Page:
Tuesday, 21 April 2015

Wire at The Lexington 17 April 2015


Wire

This is not the first time that I’ve seen Wire. This is not even the first time that I’ve seen Wire at the Lexington. If I had been so minded I could have caught them here five times this week. The Wire/Lexington interface is well established.

Wire have an eponymous album out and are playing a week’s worth of gigs here to promote it. They have a different support act each evening. Tonight we are treated to the deliberately retro space rock stylings of Orlando.

The figures on stage are loosely swathed in silver tunics and what appear to be cloaks made from bubble-wrap. This is a DIY ‘Blake’s 7’ version of the future, a 70’s sounding pop/prog space ritual.

I like what the band do, although they have rather painted themselves into a corner music and image-wise.


Tonight Wire arrive onstage and say that the set will be divided into two halves.
The first part is a charge through the new album in its entirety. It is the first time that I have heard many of these tunes and it doesn’t detract from the Wire experience one jot.

The band are in ferocious form tonight. They are very loud and metallic and rather grind my poor ears to mush beneath their onslaught.

All vocal duties are taken by Colin Newman, his voice an adenoidal semi-speaking snarl. Graham Lewis stands stage left, a craggy yet serene presence whomping out huge bass lines. Drummer Robert Grey thumps along behind them, his eyes closed and lost in music for much of the time. ‘New Boy’ Matt Sims makes up the quartet, conceding stage space to the others, but very much present in the angular guitar sound.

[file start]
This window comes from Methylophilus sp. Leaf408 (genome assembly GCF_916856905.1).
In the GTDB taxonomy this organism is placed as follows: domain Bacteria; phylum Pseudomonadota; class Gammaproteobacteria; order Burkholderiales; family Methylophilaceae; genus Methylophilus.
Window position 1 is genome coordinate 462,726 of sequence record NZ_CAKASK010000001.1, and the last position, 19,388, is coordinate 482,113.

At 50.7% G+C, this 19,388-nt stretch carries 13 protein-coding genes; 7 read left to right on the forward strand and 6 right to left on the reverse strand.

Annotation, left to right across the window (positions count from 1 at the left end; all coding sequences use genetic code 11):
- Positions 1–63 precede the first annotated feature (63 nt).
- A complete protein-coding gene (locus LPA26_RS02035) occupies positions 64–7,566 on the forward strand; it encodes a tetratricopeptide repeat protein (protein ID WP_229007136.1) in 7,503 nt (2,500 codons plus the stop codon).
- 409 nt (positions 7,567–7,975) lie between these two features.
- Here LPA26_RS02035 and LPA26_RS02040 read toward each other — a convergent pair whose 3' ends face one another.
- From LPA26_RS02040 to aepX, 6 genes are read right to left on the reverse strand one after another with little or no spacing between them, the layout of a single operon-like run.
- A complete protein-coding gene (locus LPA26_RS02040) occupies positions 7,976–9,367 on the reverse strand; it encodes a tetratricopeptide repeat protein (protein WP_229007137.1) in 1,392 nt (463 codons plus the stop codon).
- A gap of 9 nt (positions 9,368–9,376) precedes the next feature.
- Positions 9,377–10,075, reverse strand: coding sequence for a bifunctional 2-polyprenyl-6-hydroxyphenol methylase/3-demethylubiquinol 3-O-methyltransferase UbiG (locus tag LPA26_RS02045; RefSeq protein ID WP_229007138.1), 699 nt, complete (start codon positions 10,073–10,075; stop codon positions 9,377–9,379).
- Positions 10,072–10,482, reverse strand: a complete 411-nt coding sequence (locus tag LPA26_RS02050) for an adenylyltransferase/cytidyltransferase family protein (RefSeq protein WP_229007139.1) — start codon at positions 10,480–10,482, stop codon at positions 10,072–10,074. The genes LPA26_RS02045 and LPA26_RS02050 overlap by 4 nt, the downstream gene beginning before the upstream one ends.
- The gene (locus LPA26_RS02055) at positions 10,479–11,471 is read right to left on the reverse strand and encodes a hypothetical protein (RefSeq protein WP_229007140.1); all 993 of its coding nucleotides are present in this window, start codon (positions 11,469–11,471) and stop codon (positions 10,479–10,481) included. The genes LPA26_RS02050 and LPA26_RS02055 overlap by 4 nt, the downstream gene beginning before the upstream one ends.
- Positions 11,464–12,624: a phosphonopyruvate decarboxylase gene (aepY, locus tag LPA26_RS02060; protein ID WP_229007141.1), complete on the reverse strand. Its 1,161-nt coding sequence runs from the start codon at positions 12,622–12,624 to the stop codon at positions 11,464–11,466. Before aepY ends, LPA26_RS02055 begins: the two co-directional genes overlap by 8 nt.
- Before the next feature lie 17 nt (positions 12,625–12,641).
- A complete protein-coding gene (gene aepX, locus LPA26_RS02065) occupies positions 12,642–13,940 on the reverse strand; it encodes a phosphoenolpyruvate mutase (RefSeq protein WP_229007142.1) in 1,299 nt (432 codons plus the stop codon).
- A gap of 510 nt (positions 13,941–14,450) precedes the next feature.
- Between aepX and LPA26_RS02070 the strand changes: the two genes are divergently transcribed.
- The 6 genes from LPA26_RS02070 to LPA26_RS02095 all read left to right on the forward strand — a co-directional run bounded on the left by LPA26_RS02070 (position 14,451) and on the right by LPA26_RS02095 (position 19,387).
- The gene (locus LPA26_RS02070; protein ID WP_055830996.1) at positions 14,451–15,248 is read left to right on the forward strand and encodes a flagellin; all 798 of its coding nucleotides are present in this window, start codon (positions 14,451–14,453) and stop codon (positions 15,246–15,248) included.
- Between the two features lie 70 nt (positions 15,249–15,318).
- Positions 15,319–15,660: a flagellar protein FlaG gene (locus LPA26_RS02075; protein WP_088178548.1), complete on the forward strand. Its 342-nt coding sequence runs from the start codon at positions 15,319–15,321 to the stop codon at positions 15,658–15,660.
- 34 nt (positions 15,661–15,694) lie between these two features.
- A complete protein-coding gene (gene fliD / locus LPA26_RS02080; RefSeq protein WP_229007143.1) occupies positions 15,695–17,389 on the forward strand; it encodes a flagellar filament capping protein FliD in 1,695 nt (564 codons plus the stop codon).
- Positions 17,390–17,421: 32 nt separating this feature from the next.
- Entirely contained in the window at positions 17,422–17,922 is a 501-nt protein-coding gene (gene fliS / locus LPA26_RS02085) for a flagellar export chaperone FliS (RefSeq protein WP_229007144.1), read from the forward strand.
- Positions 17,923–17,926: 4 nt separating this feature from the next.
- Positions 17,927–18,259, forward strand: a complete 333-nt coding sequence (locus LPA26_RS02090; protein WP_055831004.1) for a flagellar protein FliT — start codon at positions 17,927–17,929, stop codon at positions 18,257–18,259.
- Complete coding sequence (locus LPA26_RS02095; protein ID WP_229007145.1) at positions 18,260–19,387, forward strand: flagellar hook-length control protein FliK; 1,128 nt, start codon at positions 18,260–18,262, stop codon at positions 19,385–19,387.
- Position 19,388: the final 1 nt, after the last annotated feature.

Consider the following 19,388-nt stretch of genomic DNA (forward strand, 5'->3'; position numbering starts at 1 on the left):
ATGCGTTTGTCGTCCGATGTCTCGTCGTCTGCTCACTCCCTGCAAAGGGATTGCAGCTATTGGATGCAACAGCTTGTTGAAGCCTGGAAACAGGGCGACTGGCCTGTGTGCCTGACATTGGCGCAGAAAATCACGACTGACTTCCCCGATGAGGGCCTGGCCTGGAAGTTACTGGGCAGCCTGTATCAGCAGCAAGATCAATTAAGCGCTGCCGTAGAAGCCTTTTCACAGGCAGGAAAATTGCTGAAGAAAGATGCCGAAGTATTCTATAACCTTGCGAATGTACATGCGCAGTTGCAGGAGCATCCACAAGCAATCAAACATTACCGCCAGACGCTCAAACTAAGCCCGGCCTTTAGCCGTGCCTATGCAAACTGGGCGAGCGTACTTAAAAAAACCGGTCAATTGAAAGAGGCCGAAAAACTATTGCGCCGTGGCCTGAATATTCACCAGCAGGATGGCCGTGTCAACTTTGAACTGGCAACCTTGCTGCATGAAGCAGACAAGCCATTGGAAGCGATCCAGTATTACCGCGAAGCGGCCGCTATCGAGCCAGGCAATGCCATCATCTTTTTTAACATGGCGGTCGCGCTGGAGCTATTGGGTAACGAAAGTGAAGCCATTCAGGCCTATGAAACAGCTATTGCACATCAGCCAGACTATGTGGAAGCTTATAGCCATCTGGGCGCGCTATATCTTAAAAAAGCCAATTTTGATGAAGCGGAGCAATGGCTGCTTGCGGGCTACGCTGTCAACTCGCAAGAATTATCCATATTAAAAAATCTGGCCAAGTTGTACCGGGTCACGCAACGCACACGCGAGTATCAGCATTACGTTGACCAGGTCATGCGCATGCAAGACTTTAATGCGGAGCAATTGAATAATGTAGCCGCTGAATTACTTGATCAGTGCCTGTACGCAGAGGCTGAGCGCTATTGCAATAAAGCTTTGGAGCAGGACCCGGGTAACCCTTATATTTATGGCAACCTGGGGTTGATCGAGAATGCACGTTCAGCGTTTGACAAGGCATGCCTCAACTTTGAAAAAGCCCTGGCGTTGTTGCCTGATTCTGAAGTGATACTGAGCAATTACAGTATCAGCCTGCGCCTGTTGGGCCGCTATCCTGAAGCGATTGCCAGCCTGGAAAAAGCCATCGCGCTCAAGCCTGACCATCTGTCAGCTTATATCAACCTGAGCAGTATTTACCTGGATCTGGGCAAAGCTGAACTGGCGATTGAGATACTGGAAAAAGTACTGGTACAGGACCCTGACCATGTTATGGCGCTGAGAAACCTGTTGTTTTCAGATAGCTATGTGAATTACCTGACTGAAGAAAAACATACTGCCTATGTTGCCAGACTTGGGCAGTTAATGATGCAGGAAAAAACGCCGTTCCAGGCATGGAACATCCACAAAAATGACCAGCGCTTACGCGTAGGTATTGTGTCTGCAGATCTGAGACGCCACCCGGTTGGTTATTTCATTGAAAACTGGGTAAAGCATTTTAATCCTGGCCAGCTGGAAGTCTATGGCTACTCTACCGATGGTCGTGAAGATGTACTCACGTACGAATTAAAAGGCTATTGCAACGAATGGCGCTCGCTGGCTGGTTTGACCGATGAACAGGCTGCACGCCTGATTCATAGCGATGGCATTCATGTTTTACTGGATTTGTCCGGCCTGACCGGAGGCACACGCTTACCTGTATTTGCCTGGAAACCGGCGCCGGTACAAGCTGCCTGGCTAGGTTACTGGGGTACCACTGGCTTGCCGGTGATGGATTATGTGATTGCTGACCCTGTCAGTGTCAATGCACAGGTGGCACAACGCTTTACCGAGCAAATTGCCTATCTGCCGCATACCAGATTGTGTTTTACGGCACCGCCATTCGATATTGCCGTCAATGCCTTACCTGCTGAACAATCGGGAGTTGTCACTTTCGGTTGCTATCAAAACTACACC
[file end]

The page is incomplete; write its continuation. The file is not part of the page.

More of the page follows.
The new songs speed along very agreeable. ‘In Manchester’ has a catchy pop chorus, and things build up until we get to the end of this part of the proceedings with a monolithic version of ‘Harpooned’, effectively an eight and a half minute slow motion explosion of noise.

For the second half of their set, Wire are joined by Margaret Fiedler, who often played with the band live before Sims joined on a permanent basis. I would say that the sound gets even louder, but my by now largely destroyed lugholes tell me this is not possible.

The songs now played span the band’s whole illustrious career. The stand out, as so often, is the oft-mutated track ‘Drill’. Tonight’s reading is a back to basics no frills version which nonetheless rocks you back on your heels.

Wire say that they always go forward, never backwards. I’m very happy to continue to march along with them.

1 comment:

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